A Landing a Day

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Lonerock and Hardman, Oregon

Posted by graywacke on July 20, 2014

First timer?  In this formerly once-a-day blog (and now more-or-less a twice a week blog), I have my computer select a random latitude and longitude that puts me somewhere in the continental United States (the lower 48).  I call this “landing.”  I keep track of the watersheds I land in, as well as the town I land near.  I do some internet research to hopefully find something of interest about my landing location.  To find out more about A Landing A Day (like who “Dan” is and what the various numbers and abbreviations mean in the first paragraph), please see “About Landing,” (and “Abbreviations” and “Cryptic Numbers”) above.

 Landing number 2109; A Landing A Day blog post number 537.

 Dan –  Oh-oh.  Three OSers in a row, thanks to this landing in  . . . OR; 82/68; 4/10; 148.5.

Here’s my regional landing map:

landing 1

My local landing map shows my proximity to the two titular towns:

landing 2

Here’s an oblique Google Earth (GE) shot, showing a fairly rugged landscape with nearly no vegetation (and certainly very little civilization):


Funny how the one mile line goes up and down the hills, eh?

I had to use GE to figure out that my drainage heads west from my landing (the road to the east of the my landing is a ridge road).  Here’s a streams-only map:

 landing 3

Street Atlas didn’t show the entire length of the Middle Fork of Rock Creek, so I added it.  Anyway, the Middle Fork flows to Rock Creek proper.

Here’s an expanded view that shows that Rock Creek ends up in the John Day River (9th hit); on to the Columbia (149th hit).

landing 4

I’ve blogged about John Day several times.  If you care to learn about him, type “John Day” in the search box above.  You’ll see numerous Oregon posts that feature Mr. Day, including Dayville.

So, considering that Lonerock was so close by, I had to check in with Wiki:

Lonerock was founded in 1881 as a service center for the surrounding ranches. It was named for an unusual, 35-foot-high lone rock which still stands in the town near the old Methodist church. The city’s population grew from 68 in 1900 to 70 in 1910, 73 in 1920 and then to a high of 82 in 1930.   By the 1940 census, Lonerock’s population dwindled to 46, and continued to drop to 38 in 1950, 31 in 1960, and then bottomed out to 12 residents in 1970.  The city grew to 26 citizens in 1980, before falling to 11 in the 1990 census.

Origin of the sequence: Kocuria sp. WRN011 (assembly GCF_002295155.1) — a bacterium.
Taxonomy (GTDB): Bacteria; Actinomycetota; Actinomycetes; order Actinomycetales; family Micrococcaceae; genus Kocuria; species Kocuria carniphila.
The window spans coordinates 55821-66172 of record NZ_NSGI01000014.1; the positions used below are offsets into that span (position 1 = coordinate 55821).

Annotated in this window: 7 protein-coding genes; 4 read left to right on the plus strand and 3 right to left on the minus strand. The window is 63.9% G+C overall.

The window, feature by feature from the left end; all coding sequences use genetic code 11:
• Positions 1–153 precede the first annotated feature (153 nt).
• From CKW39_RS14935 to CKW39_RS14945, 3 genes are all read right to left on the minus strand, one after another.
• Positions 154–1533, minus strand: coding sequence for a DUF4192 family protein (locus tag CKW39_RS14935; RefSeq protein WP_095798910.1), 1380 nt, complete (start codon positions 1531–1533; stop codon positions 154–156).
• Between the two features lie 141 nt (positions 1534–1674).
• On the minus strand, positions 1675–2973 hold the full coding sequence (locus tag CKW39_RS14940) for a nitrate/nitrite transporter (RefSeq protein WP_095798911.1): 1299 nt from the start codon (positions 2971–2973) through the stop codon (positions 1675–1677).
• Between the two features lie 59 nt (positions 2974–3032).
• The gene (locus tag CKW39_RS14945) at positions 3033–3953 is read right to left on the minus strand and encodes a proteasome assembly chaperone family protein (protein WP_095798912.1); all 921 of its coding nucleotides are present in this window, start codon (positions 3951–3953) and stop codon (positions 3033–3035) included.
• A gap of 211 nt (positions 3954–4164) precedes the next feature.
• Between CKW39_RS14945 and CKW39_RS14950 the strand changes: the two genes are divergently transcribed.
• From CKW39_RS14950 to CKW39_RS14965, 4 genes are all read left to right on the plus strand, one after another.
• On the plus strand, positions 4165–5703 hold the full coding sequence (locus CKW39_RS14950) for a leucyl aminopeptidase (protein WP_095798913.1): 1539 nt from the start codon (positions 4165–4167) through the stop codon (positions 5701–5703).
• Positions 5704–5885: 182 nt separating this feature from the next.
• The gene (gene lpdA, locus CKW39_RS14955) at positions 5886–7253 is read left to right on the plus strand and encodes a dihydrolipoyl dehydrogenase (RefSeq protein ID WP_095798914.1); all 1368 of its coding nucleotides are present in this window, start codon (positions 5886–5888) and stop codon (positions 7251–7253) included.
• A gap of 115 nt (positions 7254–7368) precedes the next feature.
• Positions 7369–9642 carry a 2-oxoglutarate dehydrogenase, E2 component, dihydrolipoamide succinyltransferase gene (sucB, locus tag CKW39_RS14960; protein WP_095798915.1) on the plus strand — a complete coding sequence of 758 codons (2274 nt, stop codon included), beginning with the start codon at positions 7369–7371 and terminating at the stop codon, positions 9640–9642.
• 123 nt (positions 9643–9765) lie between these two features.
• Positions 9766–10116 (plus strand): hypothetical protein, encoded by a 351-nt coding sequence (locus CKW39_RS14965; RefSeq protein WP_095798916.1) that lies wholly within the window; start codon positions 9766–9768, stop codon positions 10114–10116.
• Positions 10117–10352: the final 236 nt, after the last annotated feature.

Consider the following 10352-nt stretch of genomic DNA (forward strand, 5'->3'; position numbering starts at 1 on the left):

Well, except for telling us about the lone rock, Wiki seems obsessed about the town’s population (more about that later).  Here are a couple of Panoramio shots of the church and rock.  First, this rear view by RoxRay:

 pano roxray lonerock & church

Here’s a front view by Kenn:

 pano kenn lonerock & church

As a geologist, I certainly have some curiosity about the lone rock.  But a quick Google search yielded no information.  Moving right along to Hardman.  Here’s what Wiki has to say:

The first settlers came in 1879.  Some settlers called the area Dairyville, while others called it Rawdog. At the same time, David Hardman, who arrived in the county in 1878, started a settlement a mile to the southeast. A post office named Hardman was established there in 1881 with Hardman as postmaster.

A mile to the northwest of Dairyville was the community known to some as Adamsville, but to others as Yallerdog. In 1882, the Hardman post office was moved to Dairyville (aka Rawdog) but retained the Hardman name.  The name of Dairyville ceased to exist.

The Adamsville post office was established in 1884 and closed in 1885, and thereafter, all activity centered on what is now Hardman.  Some locals called the place Dogtown after its two predecessors (Yallerdog & Rawdog). Why the locals named these communities after dogs is unknown.

In 1902 Hardman had three general stores, two hotels, two feed stables, two blacksmiths, a saloon, a barber shop, a church, schools, a post office, a newspaper, a telephone office. two meeting halls, a skating rink, and a racetrack.

So, we’ve had Dairyville, Rawdog, Hardman, Adamsville, Yallerdog and Dogtown.  My vote would go to Rawdog.

Anyway, I found some population data for Hardman (to go along with what I already found for Lonerock), and I did a sophisticated population trend survey of the two towns.  Here ‘tis:


For some reason, in 2000, the Census Bureau decided to stop counting the good folks who live in Hardman, although they continued counting the few souls who still call Lonerock home . . . 

This post will end up being somewhat of a lightweight, with just a bunch of GE Panoramio shots of Hardman (generally considered a ghosttown).  Here goes . . .

I’ll start with two shots by P. G. Holbrook:

 pano pgholbrook hardman

 pano pgholbrook hardman 2

And follow up with a shot of an old country store by Grant Golberg:

 pano grant groberg hardman store

And then, two by Pamela Ebert Poland:

 pano pamela hardman


pano pamelo ebert poland hardman

Note “Yellow Dog” and “Raw Dog”, above.  I’ll close with these two shots by Dave Brenner:

 pano dave brenner birdhouse hardman


 pano dave brenner hardman

That’ll do it.




© 2014 A Landing A Day




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